Genesis 8 Series, Part 17, Verses 10-12

  • | Chris McCann
  • Audio: Length: 28:44 Size: 6.6 MB
  • Passages covered: Genesis 8:10-12, Genesis 7:4, Deuteronomy 6:10-11,
    Deuteronomy 8:7-8.

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Welcome to EBible Fellowship’s Bible study in the Book of Genesis. This is study #17 of Genesis, chapter 8 and we are going to read Genesis 8:10-12:

And he stayed yet other seven days; and again he sent forth the dove out of the ark; And the dove came in to him in the evening; and, lo, in her mouth was an olive leaf pluckt off: so Noah knew that the waters were abated from off the earth. And he stayed yet other seven days; and sent forth the dove; which returned not again unto him any more.

In our last study we were looking at verse 10. We saw that the word “stayed” has to do with being in pain or travailing in childbirth. Also, when it said, “And he stayed yet other seven days,” we saw that the “other seven days” relates to the seven-day warning that God gave Noah before shutting the door of the ark, when God said, “And yet seven days,” and then He brought the flood. God could have said in verse 10 “And he stayed yet seven days,” but He did not. The prior time period mentioned was 40 days, not seven days, so why did God say, “And he stayed yet other seven days”? The word “other” can be understood to mean another period of the same time span, just as it says in Genesis 8:12: “And he stayed yet other seven days.” We understand verse 12 because verse 10 mentioned a seven-day period. But, again, the only way to understand verse 10 is to recognize that it points back to Genesis 7, verse 4.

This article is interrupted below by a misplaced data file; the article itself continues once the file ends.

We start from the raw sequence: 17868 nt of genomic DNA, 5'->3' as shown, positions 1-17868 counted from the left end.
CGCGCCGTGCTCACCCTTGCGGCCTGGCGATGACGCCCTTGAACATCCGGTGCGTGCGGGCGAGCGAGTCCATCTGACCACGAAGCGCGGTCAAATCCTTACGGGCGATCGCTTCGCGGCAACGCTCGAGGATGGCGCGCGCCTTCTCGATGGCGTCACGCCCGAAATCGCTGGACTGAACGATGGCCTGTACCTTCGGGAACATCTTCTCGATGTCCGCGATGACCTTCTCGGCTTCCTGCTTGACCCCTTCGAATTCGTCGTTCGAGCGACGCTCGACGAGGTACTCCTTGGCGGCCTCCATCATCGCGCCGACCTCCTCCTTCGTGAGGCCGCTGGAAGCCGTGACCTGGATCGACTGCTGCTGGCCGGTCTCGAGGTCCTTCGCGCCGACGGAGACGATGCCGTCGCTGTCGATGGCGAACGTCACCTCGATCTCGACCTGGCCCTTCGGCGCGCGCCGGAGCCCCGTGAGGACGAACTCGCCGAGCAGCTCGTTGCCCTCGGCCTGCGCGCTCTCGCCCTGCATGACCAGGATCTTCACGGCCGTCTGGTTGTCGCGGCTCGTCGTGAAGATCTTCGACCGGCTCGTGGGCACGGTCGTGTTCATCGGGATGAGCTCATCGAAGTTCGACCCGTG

As we mentioned, God waited and was longsuffering for seven days before shutting the door of the ark or we could say He also waited for seven thousand years before shutting the door to heaven. In these days after the Tribulation in this time of the prolonged period of Judgment Day, the Lord is saying that it is necessary for the people of God to wait “yet other seven days,” and it would not mean another seven thousand years, but it is just a statement that identifies with the time period after the Tribulation in the Day of Judgment until the new heaven and new earth is prepared and created. The people of God are waiting for the transformation and the deliverance of their physical bodies. The first seven days identifies with the deliverance of our souls and this other seven-day period identifies with the deliverance of our bodies.

Then Noah sent forth the dove again out of the ark. As the Bible teaches, the dove represents the Holy Spirit, so we should ask the question: If the dove represents the Spirit and it was sent out of the ark, does this mean that those inside the ark no longer had the Holy Spirit? No, it does not mean that because there is still at least one dove on board the ark. God had brought all the animals into the ark, both male and female. So even though God’s Holy Spirit is going forth, as typified by the dove, another dove remains in the ark with Noah and his family and all the other living creatures.

After sending forth the dove again out of the ark, it says in Genesis 8:11:

And the dove came in to him in the evening; and, lo, in her mouth was an olive leaf pluckt off: so Noah knew that the waters were abated from off the earth.